This is a painting by local artist Leslie Klaar, who I interviewed today. She had a contagious enthusiasm that you don’t find much, even in artists. We talked for more than an hour about her life story, and I have to whittle it down to a 700-word profile. Sigh. But she showed me this painting that sparked a little de-ja-vu tingle when I first saw it. My camera flash pretty much washed it out, but it’s a painting of the Sterling Highway right before it drops into town. You can see the Spit snaking out into Kachemak Bay in the background. I liked it because this is exactly what I saw when I first turned this corner on Sept. 11. It was like looking at a reflection of my own memory … an abstract illustration of what I was feeling at the time. I don’t know. It’s one of those weird art things you can’t explain.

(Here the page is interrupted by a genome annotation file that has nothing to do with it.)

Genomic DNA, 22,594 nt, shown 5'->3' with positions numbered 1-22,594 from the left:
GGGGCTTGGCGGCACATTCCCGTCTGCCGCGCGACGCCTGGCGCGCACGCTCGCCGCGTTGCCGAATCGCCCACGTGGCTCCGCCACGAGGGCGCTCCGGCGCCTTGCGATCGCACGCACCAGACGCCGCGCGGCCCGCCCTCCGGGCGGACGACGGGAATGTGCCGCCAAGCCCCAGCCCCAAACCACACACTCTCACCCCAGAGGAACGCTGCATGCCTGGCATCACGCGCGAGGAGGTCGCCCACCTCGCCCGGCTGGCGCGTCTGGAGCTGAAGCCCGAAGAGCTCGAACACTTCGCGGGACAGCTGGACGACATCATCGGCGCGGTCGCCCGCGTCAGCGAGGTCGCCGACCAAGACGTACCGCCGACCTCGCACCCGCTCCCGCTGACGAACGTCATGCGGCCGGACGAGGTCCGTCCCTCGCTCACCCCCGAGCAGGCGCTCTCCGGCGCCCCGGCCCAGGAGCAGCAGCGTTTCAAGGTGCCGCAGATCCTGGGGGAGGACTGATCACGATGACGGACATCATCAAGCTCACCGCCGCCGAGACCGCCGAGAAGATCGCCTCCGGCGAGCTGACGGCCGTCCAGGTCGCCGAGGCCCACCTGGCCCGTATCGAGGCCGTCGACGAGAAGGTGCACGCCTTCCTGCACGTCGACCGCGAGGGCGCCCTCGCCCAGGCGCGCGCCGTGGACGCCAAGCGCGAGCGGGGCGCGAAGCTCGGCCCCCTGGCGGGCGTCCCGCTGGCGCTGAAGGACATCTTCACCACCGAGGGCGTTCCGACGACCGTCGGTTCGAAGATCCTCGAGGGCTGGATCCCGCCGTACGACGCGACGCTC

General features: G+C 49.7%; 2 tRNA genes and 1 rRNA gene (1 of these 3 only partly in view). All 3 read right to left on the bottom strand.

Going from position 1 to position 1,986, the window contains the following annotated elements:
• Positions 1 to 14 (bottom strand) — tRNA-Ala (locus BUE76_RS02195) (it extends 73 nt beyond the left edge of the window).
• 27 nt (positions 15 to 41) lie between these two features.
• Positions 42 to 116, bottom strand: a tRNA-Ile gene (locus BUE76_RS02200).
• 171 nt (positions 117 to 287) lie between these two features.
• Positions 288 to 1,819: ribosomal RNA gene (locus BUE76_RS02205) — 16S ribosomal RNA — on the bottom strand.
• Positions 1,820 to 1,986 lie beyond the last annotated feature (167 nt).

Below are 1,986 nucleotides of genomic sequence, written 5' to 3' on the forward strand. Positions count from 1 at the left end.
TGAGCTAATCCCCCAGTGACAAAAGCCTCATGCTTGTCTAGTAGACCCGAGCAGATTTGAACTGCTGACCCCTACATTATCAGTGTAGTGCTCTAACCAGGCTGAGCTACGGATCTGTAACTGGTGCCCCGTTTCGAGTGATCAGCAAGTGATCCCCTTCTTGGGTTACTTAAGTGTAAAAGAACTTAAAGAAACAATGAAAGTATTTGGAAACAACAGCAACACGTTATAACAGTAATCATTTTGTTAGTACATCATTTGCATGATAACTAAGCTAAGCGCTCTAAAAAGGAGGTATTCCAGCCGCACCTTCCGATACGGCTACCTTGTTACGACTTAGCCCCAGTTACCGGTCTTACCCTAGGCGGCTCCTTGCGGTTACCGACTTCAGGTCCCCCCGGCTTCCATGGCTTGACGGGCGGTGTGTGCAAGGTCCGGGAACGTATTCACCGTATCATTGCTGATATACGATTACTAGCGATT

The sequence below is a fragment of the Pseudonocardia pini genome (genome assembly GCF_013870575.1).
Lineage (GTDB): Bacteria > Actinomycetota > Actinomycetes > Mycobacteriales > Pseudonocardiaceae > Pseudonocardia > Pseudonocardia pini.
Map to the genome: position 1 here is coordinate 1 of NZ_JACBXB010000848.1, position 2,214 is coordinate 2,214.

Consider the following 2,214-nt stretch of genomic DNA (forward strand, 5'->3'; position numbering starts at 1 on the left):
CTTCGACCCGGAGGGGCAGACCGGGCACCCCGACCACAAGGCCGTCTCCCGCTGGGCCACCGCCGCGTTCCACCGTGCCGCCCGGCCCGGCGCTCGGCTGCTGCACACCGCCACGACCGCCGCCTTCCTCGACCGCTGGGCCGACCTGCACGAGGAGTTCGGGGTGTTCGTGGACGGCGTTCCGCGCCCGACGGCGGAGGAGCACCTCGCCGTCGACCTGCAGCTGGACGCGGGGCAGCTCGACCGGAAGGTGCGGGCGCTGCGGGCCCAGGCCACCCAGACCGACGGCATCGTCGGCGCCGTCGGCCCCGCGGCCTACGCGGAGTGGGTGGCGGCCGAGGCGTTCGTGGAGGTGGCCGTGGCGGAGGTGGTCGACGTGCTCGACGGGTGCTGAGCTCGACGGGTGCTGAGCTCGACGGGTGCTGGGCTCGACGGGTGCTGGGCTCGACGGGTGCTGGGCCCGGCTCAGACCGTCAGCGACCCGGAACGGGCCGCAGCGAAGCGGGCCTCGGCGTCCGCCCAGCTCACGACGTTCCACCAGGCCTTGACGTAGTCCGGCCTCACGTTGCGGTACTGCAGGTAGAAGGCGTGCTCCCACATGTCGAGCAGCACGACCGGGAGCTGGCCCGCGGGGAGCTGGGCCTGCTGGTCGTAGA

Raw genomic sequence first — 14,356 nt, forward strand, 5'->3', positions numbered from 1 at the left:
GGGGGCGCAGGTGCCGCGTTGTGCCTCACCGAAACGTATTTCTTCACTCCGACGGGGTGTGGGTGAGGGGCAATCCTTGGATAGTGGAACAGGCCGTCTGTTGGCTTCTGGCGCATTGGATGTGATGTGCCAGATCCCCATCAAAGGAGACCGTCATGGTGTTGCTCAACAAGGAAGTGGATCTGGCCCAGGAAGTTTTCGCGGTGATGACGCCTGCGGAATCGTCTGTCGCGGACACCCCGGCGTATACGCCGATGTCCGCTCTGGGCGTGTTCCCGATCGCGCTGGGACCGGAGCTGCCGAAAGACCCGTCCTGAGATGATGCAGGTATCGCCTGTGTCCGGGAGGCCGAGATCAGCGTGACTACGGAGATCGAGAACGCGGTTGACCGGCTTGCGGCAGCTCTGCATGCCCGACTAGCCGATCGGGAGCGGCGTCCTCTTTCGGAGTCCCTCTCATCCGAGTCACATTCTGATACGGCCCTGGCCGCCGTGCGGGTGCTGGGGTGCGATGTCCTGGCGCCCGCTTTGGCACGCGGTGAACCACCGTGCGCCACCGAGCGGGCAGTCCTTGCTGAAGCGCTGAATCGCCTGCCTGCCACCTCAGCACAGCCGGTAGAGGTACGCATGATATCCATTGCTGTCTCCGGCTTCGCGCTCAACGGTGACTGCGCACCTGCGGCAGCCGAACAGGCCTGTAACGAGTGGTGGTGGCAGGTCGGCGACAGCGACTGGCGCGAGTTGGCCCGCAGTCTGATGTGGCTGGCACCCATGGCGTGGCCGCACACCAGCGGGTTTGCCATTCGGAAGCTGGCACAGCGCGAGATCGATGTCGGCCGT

I’ve interviewed a lot of people since I came to town, and Leslie was more polite than most when I introduced myself … a hearty handshake and nothing more said about my name. Most often I get “Homer. You’re name is Homer? No! Really?” (Stifled snickers).
A few say, “Are you related to the founder?,” which is dumb. I’ve only lived here two months and even I know that the town was named after Homer Pennock, a gold prospector who I guess liked his first name better.
I was starting to feel like the only Homer in Homer until my co-worker met a middle-school-aged kid named Homer Olsen, while attending a shark dissection lab on a Saturday … voluntarily, I might add. “Is he from here?” I asked. “I think so,” my co-worker said. He’s probably a great kid, but man, what a cruel fate. I feel for you, Homer.